Bare feet encountered cold stone and the drastic difference in temperature banished any lingering grogginess as effectively as a splash of cold water. Slipping into shoes and pulling on his duster, Cain decided to see about some coffee.

The kitchen was empty, of course, but for some reason Az found it to be a comforting emptiness. She sat on a stool surveying the room, with its racks full of pots and pans, industrial size stove and mammoth oven, cupboards and cabinets of spices and herbs, shelves of plates and bowls, drawers of cutlery and the like. She remembered wreaking havoc in here with DG so many years ago, the two of them spilling flour all about the place in well intentioned attempts at baking.

DG. Az swung her legs absentmindedly, gazing at the empty hearth as she thought. Try as she might, it was impossible to reconcile the rambunctious little sister of her youth and the adult DG, essentially the same inside but so utterly different. They were like two separate entities to Az, two personalities she couldn't merge. It wasn't only the contradiction of her sister that Az was struggling with, however.

There were other illogicalities, gaps in her memory and smokescreens of confusion, as Azkadellia tried to discern the motives behind her actions, analyzing them in search of clues to who she was. It wasn't easy, but it was a start.

Her silhouette against the wall held a haunting beauty, he observed, knowing she was unaware of his presence and taking the luxury of watching without being seen.

She still had no reason to be up this early.

The eldest Princess had endured quite a trial by fire that morning, Cain knew, and the effect the public's unsavory reception would have on her fragile frame of mind was hardly going to be positive. Hunched on a stool and staring at nothing in particular, swinging her legs like a lonely, lost child, Cain wondered about the thoughts that must be flitting through her head, or if she even knew what she was thinking; whether, like him, she was searching for answers to unravel the conundrum of her own mind.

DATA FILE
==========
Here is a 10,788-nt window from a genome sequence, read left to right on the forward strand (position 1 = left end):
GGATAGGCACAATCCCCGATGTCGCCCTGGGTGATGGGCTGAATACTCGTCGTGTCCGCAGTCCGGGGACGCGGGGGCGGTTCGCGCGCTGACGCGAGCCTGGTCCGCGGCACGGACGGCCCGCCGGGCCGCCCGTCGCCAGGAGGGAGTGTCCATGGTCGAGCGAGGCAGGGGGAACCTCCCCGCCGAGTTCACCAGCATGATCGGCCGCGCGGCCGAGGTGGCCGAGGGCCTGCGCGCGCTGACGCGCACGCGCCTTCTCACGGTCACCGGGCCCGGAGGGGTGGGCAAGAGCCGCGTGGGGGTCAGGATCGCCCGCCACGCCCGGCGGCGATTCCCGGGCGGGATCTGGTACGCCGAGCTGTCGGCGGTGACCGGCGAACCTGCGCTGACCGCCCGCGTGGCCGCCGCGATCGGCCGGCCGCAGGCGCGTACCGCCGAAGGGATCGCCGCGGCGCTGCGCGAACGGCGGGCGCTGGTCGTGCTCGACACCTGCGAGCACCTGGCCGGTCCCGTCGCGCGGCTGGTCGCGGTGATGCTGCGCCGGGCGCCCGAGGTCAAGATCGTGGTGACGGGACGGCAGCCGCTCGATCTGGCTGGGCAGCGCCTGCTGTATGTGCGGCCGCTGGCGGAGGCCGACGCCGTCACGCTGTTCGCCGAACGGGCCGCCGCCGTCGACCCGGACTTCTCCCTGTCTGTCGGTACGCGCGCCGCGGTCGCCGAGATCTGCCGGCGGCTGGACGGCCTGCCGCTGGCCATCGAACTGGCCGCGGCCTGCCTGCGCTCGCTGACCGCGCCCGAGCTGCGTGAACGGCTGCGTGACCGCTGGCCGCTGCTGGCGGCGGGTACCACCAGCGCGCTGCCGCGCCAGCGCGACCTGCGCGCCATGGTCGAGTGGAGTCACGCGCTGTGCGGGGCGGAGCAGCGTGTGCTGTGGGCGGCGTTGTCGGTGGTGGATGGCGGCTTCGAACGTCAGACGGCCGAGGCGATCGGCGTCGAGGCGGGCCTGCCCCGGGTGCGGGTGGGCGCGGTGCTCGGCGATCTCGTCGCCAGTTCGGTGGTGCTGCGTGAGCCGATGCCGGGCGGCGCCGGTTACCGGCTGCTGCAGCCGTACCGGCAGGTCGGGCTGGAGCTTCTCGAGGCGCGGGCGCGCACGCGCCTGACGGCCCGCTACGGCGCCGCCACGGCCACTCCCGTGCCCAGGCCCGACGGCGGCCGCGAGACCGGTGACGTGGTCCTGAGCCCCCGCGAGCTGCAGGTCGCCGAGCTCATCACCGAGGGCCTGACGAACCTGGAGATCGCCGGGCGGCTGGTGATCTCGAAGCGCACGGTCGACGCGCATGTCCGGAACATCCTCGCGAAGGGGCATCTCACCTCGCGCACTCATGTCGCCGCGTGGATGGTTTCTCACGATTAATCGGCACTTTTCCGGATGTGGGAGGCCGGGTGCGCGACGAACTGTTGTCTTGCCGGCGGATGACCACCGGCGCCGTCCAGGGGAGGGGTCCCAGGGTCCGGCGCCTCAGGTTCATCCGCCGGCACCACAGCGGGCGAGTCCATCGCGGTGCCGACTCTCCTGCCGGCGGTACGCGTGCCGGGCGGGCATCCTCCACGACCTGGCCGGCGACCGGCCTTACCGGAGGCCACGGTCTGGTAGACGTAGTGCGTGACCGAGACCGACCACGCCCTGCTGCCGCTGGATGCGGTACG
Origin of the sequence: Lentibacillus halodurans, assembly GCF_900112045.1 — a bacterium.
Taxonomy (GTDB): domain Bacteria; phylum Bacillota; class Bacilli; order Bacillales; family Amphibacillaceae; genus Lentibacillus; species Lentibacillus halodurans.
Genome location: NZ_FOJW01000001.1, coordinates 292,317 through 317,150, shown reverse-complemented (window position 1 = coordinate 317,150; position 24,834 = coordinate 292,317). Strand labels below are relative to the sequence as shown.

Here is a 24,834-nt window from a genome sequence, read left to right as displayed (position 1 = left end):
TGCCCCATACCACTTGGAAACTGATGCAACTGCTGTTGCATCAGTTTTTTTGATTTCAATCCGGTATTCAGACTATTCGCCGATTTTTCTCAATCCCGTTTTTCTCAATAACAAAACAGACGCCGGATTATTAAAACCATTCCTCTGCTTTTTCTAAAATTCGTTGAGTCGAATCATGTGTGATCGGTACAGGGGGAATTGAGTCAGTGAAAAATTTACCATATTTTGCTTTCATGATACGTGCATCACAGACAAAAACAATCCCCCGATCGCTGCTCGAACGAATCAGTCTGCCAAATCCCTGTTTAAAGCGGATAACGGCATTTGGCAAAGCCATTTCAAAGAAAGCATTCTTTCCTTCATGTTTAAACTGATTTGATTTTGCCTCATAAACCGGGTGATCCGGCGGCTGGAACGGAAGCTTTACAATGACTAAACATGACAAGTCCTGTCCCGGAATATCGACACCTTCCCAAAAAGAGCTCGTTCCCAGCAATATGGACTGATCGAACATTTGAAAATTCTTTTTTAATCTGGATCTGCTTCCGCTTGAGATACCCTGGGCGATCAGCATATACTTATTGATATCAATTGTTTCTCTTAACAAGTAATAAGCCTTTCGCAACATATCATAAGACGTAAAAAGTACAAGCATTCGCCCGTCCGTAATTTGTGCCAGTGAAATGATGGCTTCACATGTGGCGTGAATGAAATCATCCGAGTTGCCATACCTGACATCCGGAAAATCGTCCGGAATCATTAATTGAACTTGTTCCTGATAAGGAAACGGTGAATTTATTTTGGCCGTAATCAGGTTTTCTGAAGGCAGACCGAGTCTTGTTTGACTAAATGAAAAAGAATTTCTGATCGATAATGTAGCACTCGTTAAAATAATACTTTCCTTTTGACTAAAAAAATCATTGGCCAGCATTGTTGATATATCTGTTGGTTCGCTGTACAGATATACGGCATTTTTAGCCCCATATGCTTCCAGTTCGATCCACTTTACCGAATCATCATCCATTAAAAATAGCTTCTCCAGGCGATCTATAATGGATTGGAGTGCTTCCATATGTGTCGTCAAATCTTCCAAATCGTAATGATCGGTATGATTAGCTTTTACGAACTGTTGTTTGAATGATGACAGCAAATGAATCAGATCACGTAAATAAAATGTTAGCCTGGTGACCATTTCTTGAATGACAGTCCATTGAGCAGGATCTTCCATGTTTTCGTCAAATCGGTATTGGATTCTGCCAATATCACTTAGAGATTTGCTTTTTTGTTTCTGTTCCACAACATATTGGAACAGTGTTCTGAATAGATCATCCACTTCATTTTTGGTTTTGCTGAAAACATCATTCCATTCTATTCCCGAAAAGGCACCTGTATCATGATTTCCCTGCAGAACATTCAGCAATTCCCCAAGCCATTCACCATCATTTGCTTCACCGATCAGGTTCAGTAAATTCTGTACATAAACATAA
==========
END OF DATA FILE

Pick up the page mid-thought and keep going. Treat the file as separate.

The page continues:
Not quite sure what he was doing, Cain strode over to the solitary figure, grey duster billowing out behind him. Startled out of her reverie, Az went rigid as he approached. It was a strange meeting convened by serendipity, in the most unlikely of hours. Yet in hindsight, it was nothing if not inevitable, given the circumstances.

"Someone's woken up early," the Tin Man stated, and said someone raised one incredulous eyebrow.

"Actually, there was nothing to wake up from, so there's my best excuse," Az interjected, fingering the folds of her nightgown absently as the meaning of her words sank in. Cain's eyes darted up to meet her steady gaze, face bereft of its usual concealing shadows cast by the brim of his fedora. He looked like a different man without that hat, Az noticed.

"I was looking for coffee."

"Were? What caused you to abandon your search?"


Cain shifted uncomfortably in a rare display of self consciousness, wondering what in the OZ has possessed him to give an answer like that.

"Lately it's become harder and harder to remember what we're here for, why anything matters, where we're going…" Azkadellia told him, surprising Cain with an unexpected voluntary candor. "The days seem to blur, and everyone speaks without inflection, going about their business because they know it must be done, though they've forgotten why."